Project launched to honour Burnley's fallen WWI heroes

This Is Lancashire: Mike Townsend with schoolchildren at Burnley Town Hall where he spoke to them about adopting a soldier Mike Townsend with schoolchildren at Burnley Town Hall where he spoke to them about adopting a soldier

A PROJECT has been launched to honour the 4,213 Burnley people who died in the First World War.

Schoolchildren will lay crosses in memory of each of the borough’s fallen soldiers to coincide with the centenary of the start of the conflict. The scheme also includes ambitious plans to plant one million poppies by 2018.

Representatives of Burnley Pupils’ Parliament met with Towneley Hall curator Mike Townsend last week to kick-off Little Children Week.

The project, backed by the Heritage Lottery Fund, will see 3,900 crosses planted at Towneley Park, with the remainder spread throughout the borough’s memorial parks.

Council leader, Julie Cooper, said: “This year is the 100th year anniversary of the start of the First World War.

“During that war which lasted for four years, over 4,000 men from Burnley and Padiham were killed in action. It is important that we come together as a town to remember.

“Burnley Council has been working with our military covenant partners to organise a range of activities. These will include the planting of a million poppies, the placing of a named cross for each of those who gave their lives and exhibitions at Towneley Hall.

“Schoolchildren will be encouraged to ‘adopt’ a former soldier to learn more about the First World War and its impact on the soldiers and on the families back home.”

Individual crosses will bear the names of the 4,212 men and one woman from the borough who lost their lives in battle between 1914 and 1918.

Representatives of Burnley Pupils’ Parliament will have the honour of laying the first crosses in a special ceremony.

Comments (3)

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10:16pm Wed 19 Feb 14

Lancs_Lad says...

We should never forget the ultimate sacrifice that these men made.
We should never forget the ultimate sacrifice that these men made. Lancs_Lad
  • Score: 5

11:10pm Wed 19 Feb 14

noddy57 says...

no-matter how busy we may be any tribute to these long lost family and friends of ours who fought and died for our country in the great war has to be maintained through out history we should never ever forget their sacrifice,
no-matter how busy we may be any tribute to these long lost family and friends of ours who fought and died for our country in the great war has to be maintained through out history we should never ever forget their sacrifice, noddy57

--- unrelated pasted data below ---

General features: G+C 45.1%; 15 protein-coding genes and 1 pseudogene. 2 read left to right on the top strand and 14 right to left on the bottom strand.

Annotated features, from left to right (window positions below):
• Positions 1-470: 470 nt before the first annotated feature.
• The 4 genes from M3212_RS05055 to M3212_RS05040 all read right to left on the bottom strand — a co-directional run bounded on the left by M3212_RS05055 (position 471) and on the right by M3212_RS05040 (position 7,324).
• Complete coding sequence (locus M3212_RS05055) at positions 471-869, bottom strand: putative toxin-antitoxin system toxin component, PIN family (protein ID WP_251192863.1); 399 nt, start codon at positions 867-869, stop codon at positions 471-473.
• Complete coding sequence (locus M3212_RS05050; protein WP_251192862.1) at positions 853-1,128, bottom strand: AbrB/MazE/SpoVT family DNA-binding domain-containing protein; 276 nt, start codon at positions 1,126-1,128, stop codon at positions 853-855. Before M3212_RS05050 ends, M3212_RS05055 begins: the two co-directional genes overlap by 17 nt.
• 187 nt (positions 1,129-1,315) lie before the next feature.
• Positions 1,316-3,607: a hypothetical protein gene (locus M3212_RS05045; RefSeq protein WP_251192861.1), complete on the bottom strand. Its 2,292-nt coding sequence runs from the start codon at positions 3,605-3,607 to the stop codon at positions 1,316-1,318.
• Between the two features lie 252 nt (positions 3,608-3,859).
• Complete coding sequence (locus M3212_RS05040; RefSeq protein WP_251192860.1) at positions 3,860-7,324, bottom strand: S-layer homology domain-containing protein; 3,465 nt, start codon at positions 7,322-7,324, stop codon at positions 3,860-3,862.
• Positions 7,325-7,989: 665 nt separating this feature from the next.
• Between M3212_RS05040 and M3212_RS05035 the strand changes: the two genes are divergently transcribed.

• Score: 5

9:06am Thu 20 Feb 14

Kevin, Colne says...

Sometimes when I’m walking along Albert Road in Colne I’ll stop by the cenotaph and I’ll stand there and quietly read the names to myself. I must look an odd sight.

I’m always struck by the length of the lists, and never fail to notice that some surnames appear more than once, which I suspect are brothers and cousins. It is always a sobering experience. Strangely when reading the names quietly you stop noticing the hub-hub of the world, and the triviality of much of our modern existence can be put into true perspective.

The best way to serve their sacrifice, I feel, is to contribute to building a better, kinder world. A smile to a stranger, a chat with a neighbour, small kindnesses when out shopping, praise for those for a job well done, better appreciation of the other fellows’ point of view, the offering of thoughtful comment, a meeting of minds, a recognition that we have more in common than divides us.

This, I think, is the way to move forward; a way that would makes those who died in war proud of what we had become.
Sometimes when I’m walking along Albert Road in Colne I’ll stop by the cenotaph and I’ll stand there and quietly read the names to myself. I must look an odd sight. I’m always struck by the length of the lists, and never fail to notice that some surnames appear more than once, which I suspect are brothers and cousins. It is always a sobering experience. Strangely when reading the names quietly you stop noticing the hub-hub of the world, and the triviality of much of our modern existence can be put into true perspective. The best way to serve their sacrifice, I feel, is to contribute to building a better, kinder world. A smile to a stranger, a chat with a neighbour, small kindnesses when out shopping, praise for those for a job well done, better appreciation of the other fellows’ point of view, the offering of thoughtful comment, a meeting of minds, a recognition that we have more in common than divides us. This, I think, is the way to move forward; a way that would makes those who died in war proud of what we had become. Kevin, Colne
  • Score: 5

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